Avio builds Vega rockets in Colleferro, Italy, near Rome. Credit: Avio

WASHINGTON — The Italian government declared aerospace companies exempt from the nationwide lockdown aimed at halting the spread of the coronavirus, enabling Avio to continue production of rockets, Avio CEO Giulio Ranzo said Thursday. 

Since 60% of Avio’s revenue comes from manufacturing, the French government’s March 16 decision to suspend launches from the Guiana Space Center shouldn’t impact revenues as long as Europe’s South American spaceport reopens within two to three months, Ranzo said. 

Ranzo, in an earnings call, said that though launch activity stopped, fuel production and some manufacturing elements are continuing in French Guiana through companies Avio controls or co-owns there. 

Ranzo said he believes the French government, the French space agency CNES and European launch provider Arianespace share Avio’s sense of urgency to restart spaceport operations. 

“We all have the same shared interest to reopen this as soon as we can,” Ranzo said. “The point is that we need to put in place at the launch site the right safe practices to make that happen, and we are working on that.”

Arianespace launches the Avio-built Vega rocket from the Guiana Space Center. Its next mission, before the spaceport shut down, was the all-smallsat Vega Small Spacecraft Mission Service launch carrying 53 satellites. 

Prior to COVID-19 achieving pandemic status two weeks ago, Arianespace aimed to conduct 22 launches this year, including 14 from French Guiana. Vega and its larger replacement rocket, Vega C, account for four of those 14 planned launches. 

Ranzo said Avio implemented a series of safety procedures to continue working during the COVID-19 pandemic. Employee temperatures are measured, work areas are sanitized between shifts, and less than 50% of employees occupy the same floor space as a regular full-time shift, he said. 

More than 350 of Avio’s 1,000 employees are working remotely, Ranzo said, with more expected to switch to remote work in the coming weeks. 

Ranzo said that just as companies are learning how to operate with fewer people in-person, the Guiana Space Center could also learn how to conduct launches — which currently require around 200 people — with smaller numbers onsite. 

“What I imagine we will do is that now we will conduct launches in a very different way with as little amount of people as possible, and with a different protocol with respect to what we did in the past,” he said.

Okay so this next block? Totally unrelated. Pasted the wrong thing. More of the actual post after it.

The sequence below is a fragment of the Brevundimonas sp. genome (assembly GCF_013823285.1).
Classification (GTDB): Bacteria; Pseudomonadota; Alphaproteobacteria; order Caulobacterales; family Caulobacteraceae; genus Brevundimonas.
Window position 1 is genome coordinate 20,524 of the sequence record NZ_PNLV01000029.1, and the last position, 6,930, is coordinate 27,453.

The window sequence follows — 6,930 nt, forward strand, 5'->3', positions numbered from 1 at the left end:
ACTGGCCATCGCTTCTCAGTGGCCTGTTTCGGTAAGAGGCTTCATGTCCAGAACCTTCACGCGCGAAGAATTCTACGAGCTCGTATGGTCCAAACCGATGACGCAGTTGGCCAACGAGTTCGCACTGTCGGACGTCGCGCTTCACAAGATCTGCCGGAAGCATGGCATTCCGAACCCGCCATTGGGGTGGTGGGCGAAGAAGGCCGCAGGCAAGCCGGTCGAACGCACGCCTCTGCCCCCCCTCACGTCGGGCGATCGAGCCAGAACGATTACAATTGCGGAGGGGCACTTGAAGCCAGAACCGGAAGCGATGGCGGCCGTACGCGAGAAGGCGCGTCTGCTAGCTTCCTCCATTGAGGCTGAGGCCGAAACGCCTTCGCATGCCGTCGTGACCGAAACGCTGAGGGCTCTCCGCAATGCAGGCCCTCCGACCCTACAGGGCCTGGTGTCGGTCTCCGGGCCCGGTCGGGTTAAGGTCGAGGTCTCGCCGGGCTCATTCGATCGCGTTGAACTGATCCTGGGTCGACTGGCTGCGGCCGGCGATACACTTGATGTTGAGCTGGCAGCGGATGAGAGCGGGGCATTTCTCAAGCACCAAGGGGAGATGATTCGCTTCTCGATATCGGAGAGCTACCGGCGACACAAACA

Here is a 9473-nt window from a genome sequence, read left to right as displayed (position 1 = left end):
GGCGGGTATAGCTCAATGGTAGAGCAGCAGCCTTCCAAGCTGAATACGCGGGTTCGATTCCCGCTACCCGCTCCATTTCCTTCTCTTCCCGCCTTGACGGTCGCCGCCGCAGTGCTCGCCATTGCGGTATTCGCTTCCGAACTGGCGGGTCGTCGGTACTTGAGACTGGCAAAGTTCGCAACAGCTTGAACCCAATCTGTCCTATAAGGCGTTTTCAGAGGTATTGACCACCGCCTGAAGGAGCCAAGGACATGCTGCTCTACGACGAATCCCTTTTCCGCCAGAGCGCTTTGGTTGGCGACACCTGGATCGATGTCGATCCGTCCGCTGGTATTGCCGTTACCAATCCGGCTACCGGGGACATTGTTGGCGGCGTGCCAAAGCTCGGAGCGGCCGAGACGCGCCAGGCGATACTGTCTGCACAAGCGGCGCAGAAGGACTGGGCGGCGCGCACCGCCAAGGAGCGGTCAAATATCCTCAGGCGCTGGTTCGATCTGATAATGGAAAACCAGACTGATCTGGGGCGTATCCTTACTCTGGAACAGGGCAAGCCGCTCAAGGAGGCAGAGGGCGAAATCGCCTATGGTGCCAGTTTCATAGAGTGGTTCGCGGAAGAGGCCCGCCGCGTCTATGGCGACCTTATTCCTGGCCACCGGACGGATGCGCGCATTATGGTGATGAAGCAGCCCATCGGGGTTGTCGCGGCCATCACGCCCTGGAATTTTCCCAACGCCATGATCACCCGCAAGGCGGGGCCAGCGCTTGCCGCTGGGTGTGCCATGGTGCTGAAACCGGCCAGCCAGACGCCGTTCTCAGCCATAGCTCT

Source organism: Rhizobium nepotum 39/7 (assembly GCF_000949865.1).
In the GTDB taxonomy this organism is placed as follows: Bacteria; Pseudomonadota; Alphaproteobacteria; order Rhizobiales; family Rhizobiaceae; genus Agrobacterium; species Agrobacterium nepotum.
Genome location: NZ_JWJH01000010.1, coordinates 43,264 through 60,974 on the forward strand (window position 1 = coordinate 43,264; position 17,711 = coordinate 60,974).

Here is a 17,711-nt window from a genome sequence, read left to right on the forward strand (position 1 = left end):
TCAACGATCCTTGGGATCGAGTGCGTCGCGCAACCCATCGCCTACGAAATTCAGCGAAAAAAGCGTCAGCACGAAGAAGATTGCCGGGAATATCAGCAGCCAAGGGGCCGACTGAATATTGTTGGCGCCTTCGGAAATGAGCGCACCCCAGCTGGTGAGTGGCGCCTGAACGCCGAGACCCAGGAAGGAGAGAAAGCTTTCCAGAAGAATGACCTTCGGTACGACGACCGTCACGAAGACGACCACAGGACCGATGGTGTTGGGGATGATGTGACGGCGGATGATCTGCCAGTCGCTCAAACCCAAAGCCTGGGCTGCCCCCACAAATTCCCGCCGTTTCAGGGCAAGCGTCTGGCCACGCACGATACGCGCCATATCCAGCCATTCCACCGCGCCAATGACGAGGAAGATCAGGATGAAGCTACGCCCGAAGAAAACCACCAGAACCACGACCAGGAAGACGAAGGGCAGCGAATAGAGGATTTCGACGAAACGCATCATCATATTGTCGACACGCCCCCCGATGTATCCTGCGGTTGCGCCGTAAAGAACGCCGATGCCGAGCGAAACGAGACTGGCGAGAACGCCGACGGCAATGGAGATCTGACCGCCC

Vega could be ready to launch 10 days after the spaceport reopens, Ranzo said. 

No guidance, but optimistic nonetheless

Avio’s 2019 revenue fell 5% to 368.7 million euros ($406.8 million) while profit rose 5% to 27 million euros, the company reported March 26. Ranzo said the numbers were largely in line with company expectations despite Vega suffering its first-ever failure in July. 

Avio did not issue financial guidance for 2020, saying the coronavirus pandemic has made forecasting futile for now.

Ranzo, however, said Avio remains confident about new business opportunities. 

The European Space Agency’s 2019 ministerial conference allocated 490 million euros toward Avio programs, according to a company presentation. 

Vega C, barring an extended spaceport shutdown, remains on track to launch in the second half of 2020, Ranzo said. That rocket is designed to lift around 2,300 kilograms to low Earth orbit, a roughly 50% increase over the current Vega rocket.

Avio is also making progress on a later variant planned for around 2025 called Vega E, which would replace Vega C’s third and fourth stages with a single liquid-oxygen and methane-powered rocket stage, increasing its lift capacity to 2,800 kilograms. A test-firing of that methane engine’s 3D-printed thrust chamber was completed at NASA’s Marshall Space Flight Center, the European Space Agency said March 3. 

Ranzo said Avio will soon need a new launcher production contract from Arianespace since the batch of 10 it is building — a mix of Vega and Vega C rockets — is almost entirely sold. Avio expects that future order will be around 10 rockets as well, he said. 

Avio is under contract to build strap-on solid rocket boosters for the first 14 flights of Ariane 6, the heavy-lift launcher ArianeGroup is building to replace Ariane 5. Ranzo expects Avio to receive the second tranche of that production order this year or next.

Avio also anticipates “a bunch of orders” in its fledgling tactical missile program, he said. The CAMM-ER surface-to-air missile, short for Common Anti-air Modular Missile Extended Range, for which Avio provides propulsion systems, completed its first flight last year, Ranzo said. 

Ranzo said Avio expects small satellites below 1,000 kilograms to be the fastest growing segment of the launch market between now and 2028. Avio plans to target the smallest end of that market with additional dedicated rideshares and a dedicated smallsat launcher called Vega C Light. 

In a December interview, Ranzo said work on Vega C Light would start after the introduction of Vega C, since Avio’s first focus is on finishing the larger rocket it started in 2014. Vega C Light would be largely the same as Vega C, but without the P120C first stage, optimizing the rocket for missions of up to 300 kilograms to low Earth orbit. 

Caleb Henry is a former SpaceNews staff writer covering satellites, telecom and launch. He previously worked for Via Satellite and NewSpace Global.He earned a bachelor’s degree in political science along with a minor in astronomy from...